Flight from Tolkemit in West Prussia
Anni Konnegen was born on January 24, 1932, in the small town of Tolkemit in West Prussia on the Vistula Lagoon. She was the youngest daughter of Gehrmann family. On her thirteenth birthday, Anni and her nineteen-year-old sister, Grete, begin their flight from Tolkemit. Both are separated from the family and are not allowed to leave Poland to join their parents in Essenrode until November 1957.
Anni Konnegen has recorded her flight experiences in a book which she begins with the following words:
This book is a journey back into my past… and it tells the sad story of the flight from our beloved home…Anni Konnegen in “Ostpreußen – meine Heimat mein zuhaus”
Anni Konnegen is born as the youngest daughter of the Gehrmann family in the small town of Tolkemit in West Prussia on the Vistula Lagoon.
Father Ferdinand works in the brickyard in Panklau. When Anni is eight years old, her mother dies at only 42. Anni’s sister, Grete, now takes over the responsibility for the household and becomes a mother substitute for her younger sister. Until her flight, Anni attends the elementary school in Tolkemit while Grete works in the pottery making “Tolkemiter Erde”.
It was January 24, 1945, my thirteenth birthday. Actually a beautiful day, but it was the day of my flight, the day I had to leave home with my sister Grete, then nineteen years old.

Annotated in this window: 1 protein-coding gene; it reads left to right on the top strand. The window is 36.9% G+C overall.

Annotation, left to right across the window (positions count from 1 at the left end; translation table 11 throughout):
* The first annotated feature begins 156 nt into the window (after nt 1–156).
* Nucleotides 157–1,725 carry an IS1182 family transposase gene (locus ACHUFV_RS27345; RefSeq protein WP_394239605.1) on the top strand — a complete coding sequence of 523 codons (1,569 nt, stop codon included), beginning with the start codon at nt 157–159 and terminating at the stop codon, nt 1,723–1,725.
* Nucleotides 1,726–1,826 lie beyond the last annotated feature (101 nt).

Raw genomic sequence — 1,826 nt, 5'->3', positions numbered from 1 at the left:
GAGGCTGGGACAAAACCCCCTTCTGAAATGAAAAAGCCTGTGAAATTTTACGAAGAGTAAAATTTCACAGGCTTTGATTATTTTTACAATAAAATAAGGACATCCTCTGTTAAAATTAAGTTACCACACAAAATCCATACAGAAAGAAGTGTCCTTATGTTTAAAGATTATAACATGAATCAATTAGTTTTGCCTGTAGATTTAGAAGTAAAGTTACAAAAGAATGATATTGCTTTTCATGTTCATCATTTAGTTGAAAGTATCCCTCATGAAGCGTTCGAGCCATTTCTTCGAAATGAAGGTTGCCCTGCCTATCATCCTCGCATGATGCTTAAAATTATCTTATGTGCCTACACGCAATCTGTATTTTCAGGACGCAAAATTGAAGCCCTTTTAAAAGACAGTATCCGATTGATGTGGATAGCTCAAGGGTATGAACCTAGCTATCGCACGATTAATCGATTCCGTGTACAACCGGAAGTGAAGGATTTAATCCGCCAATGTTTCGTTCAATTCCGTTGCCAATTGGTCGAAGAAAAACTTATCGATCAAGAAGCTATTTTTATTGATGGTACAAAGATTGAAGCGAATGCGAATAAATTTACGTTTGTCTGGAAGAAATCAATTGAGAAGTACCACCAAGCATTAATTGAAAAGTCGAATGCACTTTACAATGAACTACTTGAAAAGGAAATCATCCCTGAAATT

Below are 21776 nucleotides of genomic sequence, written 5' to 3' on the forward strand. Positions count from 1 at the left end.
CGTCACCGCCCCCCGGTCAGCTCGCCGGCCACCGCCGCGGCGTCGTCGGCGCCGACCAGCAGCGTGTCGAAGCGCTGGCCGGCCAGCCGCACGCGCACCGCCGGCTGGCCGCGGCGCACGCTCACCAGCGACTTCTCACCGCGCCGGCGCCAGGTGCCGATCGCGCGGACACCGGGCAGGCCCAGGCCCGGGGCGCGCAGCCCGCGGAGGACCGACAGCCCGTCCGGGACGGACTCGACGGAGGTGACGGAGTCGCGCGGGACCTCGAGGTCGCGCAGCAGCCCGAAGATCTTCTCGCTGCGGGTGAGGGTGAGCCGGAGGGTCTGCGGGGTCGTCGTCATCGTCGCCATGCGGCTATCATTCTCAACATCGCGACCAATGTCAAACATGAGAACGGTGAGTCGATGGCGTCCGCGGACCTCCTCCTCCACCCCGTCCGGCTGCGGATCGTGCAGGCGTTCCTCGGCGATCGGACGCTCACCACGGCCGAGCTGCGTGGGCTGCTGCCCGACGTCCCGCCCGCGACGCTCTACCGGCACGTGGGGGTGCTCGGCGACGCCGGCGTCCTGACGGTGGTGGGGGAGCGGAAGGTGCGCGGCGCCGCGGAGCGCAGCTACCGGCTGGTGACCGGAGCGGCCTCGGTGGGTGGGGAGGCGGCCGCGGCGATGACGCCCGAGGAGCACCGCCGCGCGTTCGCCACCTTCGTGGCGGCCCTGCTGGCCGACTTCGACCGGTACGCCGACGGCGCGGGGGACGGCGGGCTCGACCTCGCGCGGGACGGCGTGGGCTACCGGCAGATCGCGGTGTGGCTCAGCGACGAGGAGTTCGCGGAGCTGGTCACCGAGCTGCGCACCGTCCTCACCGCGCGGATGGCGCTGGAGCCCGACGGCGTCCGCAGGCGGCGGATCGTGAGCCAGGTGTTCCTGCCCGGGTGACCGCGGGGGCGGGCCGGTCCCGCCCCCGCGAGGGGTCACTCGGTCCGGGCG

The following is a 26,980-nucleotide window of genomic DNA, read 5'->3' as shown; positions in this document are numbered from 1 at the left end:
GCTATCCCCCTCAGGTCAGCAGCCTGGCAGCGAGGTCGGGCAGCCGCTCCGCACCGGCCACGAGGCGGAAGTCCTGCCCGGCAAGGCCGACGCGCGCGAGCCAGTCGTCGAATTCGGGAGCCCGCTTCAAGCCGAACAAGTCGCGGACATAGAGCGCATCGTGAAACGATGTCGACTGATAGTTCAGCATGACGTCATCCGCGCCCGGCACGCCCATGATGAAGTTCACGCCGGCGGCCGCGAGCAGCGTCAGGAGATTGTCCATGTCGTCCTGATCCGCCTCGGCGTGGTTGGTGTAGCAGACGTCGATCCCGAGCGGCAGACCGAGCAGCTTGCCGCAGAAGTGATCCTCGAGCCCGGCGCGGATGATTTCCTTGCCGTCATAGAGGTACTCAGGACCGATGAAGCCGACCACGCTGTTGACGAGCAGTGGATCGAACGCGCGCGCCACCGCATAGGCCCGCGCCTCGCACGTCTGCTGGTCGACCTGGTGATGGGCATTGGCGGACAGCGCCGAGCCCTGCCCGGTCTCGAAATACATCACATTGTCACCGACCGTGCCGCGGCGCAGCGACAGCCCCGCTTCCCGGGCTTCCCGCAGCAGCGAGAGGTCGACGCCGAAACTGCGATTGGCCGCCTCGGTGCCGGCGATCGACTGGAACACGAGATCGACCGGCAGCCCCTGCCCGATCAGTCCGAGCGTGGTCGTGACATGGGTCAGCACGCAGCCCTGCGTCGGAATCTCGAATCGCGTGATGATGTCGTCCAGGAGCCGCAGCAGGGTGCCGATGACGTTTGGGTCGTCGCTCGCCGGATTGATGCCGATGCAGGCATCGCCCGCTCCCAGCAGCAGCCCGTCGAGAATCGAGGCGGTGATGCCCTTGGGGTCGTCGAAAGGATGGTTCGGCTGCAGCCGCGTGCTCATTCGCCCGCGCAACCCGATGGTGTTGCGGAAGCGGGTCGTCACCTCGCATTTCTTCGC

In the afternoon at 3 pm the first arrivals of the Russian Army came from the direction of Elbing and increased immensely in numbers until the evening. The The Russians went into the houses, picked out women and young girls and raped them.
Grete and I hid upstairs in the children’s room when dad came to us and said: ‘Children run!’ So we ran!!!
The Neumann family lived in Frauenburger Strasse. Grete was a friend of their daughter. We could hide there. For two days. Unfortunately we were betrayed and the Russians came and set the house on fire. The front of the house was on fire so we ran out of the back of the burning building. .
All around us only the whistling of the bullets could be heard. We couldn’t wait for our family anymore. They all fled a few days later.
Anni Konnegen in “Ostpreußen – meine Heimat mein zuhaus”
Anni and Grete are separated from their family. After both have been on the road for weeks under the most adverse conditions, their flight to the west fails in March 1945. Like many other refugees, Anni and Grete are overrun by Russian troops. Anni continues to write about this: